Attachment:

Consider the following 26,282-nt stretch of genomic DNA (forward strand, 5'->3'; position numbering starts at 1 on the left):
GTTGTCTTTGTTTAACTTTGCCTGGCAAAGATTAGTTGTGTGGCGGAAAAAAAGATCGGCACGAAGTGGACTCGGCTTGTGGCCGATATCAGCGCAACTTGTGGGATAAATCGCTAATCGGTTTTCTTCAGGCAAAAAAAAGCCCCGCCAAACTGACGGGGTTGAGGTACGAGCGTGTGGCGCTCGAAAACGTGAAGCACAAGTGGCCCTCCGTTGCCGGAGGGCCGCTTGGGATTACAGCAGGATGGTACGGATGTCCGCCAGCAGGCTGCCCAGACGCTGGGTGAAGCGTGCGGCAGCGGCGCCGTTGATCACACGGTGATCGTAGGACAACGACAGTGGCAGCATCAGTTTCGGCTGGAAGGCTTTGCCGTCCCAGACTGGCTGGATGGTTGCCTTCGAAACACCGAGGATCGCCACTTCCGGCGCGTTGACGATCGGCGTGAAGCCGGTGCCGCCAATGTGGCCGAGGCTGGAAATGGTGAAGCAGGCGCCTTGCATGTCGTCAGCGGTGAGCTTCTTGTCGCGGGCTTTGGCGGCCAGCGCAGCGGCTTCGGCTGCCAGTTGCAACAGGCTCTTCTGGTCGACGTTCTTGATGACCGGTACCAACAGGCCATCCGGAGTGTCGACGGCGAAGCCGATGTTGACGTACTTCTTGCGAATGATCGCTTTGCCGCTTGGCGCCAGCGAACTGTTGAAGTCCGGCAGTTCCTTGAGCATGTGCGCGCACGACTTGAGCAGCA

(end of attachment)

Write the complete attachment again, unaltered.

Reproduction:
Consider the following 26,282-nt stretch of genomic DNA (forward strand, 5'->3'; position numbering starts at 1 on the left):
GTTGTCTTTGTTTAACTTTGCCTGGCAAAGATTAGTTGTGTGGCGGAAAAAAAGATCGGCACGAAGTGGACTCGGCTTGTGGCCGATATCAGCGCAACTTGTGGGATAAATCGCTAATCGGTTTTCTTCAGGCAAAAAAAAGCCCCGCCAAACTGACGGGGTTGAGGTACGAGCGTGTGGCGCTCGAAAACGTGAAGCACAAGTGGCCCTCCGTTGCCGGAGGGCCGCTTGGGATTACAGCAGGATGGTACGGATGTCCGCCAGCAGGCTGCCCAGACGCTGGGTGAAGCGTGCGGCAGCGGCGCCGTTGATCACACGGTGATCGTAGGACAACGACAGTGGCAGCATCAGTTTCGGCTGGAAGGCTTTGCCGTCCCAGACTGGCTGGATGGTTGCCTTCGAAACACCGAGGATCGCCACTTCCGGCGCGTTGACGATCGGCGTGAAGCCGGTGCCGCCAATGTGGCCGAGGCTGGAAATGGTGAAGCAGGCGCCTTGCATGTCGTCAGCGGTGAGCTTCTTGTCGCGGGCTTTGGCGGCCAGCGCAGCGGCTTCGGCTGCCAGTTGCAACAGGCTCTTCTGGTCGACGTTCTTGATGACCGGTACCAACAGGCCATCCGGAGTGTCGACGGCGAAGCCGATGTTGACGTACTTCTTGCGAATGATCGCTTTGCCGCTTGGCGCCAGCGAACTGTTGAAGTCCGGCAGTTCCTTGAGCATGTGCGCGCACGACTTGAGCAGCA